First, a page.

In the order I read them, my 4.5-star books from July to September are:
Intense characterization + nasty magic + bisexual love triangle = very happy Memory (with a side of anguish, because bad shit goes down).
I reviewed this one (and its predecessor, HALF BAD) in some detail, so I’ll direct you there.
Wow. Y’all did not oversell this much-hyped book.
Again, I reviewed it in detail so I’ll point you there for Deep Thoughts.
Another much-hyped book that lives up to everything everyone told me about it. I never reviewed it because my brain was basically just a big mass of !!!!!!!!!!!!!!!!!!!!!!! over it, but don’t you doubt my love. Not even for a moment.
I mean, it’s got human drama and people trucking on against impossible odds and gorgeous, perfectly-painted emotional landscapes and blatant disrespect for the timeline and a comic book at the centre of everything.
It was the perfect book for me.
And for the record, I'd have read it a hell of a lot sooner if y'all had told me about the comic book thing. Please tell me about any and all books that use comics as a plot device.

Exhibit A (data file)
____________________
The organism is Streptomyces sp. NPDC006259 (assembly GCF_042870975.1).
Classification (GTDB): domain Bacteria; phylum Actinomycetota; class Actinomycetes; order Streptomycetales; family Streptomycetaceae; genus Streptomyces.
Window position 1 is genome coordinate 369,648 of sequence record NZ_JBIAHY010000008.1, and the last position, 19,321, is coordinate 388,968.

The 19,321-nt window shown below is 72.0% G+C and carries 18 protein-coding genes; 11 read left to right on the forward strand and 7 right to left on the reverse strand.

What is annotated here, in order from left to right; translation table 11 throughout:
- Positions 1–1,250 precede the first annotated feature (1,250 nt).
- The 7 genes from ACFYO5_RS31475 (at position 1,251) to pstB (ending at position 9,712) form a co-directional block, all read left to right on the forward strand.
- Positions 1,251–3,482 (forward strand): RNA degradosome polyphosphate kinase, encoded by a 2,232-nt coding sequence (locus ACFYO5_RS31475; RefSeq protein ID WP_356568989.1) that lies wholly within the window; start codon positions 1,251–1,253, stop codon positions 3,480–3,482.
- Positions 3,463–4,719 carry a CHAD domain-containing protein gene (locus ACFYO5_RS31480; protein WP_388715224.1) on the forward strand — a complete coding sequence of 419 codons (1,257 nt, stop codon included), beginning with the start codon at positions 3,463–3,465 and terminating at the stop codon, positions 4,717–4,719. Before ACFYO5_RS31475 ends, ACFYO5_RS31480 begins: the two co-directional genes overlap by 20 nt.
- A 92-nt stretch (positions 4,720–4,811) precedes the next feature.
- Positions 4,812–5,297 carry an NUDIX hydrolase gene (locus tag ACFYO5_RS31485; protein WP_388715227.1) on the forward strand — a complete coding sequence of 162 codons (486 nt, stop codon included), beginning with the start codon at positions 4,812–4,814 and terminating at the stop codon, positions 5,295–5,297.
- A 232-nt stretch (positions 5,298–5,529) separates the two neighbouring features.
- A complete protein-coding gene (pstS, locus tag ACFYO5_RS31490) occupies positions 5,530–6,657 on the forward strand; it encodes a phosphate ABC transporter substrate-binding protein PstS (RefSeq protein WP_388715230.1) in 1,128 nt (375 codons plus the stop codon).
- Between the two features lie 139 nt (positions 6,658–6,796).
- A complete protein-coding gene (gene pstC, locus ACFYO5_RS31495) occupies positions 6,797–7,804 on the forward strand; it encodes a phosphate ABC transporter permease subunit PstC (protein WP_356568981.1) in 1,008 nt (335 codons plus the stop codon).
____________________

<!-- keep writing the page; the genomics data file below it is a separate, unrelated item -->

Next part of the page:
As if Robin Hobb’s latest book wasn’t gonna be on this list. I mean, come on.
My long-ass review was basically just me waffling on about Fitz for a couple thousand words, because Fitz is my favourite.
This was one of my most anticipated books of 2015, and it did not disappoint. It's got magic and science and people of colour and disabled people and queer people! In the 1920s! In New York! With absolute acknowledgment of how tough it was to live in the 1920s if you weren't a rich, able-bodied white guy! Just thinking about it makes me pleased as punch (even though bad shit happens here, too).
Once again, I reviewed it all proper-like.
The further I made it into AN EMBER IN THE ASHES, the more I loved it. And the more I thought about it after I’d finished, the stronger that love grew.
(Except one character’s fate utterly sickened me. What an awful, awful thing.)
And yet, I never wrote about it because I didn’t even know where to start. AN EMBER IN THE ASHES is at once solidly wonderful and intent to flee from all descriptors.
All descriptors at my disposal, at least. The closest I can come to expressing it is to say it reminded me of the stories I loved when I was a teenager without being very much like any of them.
So helpful, right? You can hardly believe I never reviewed this.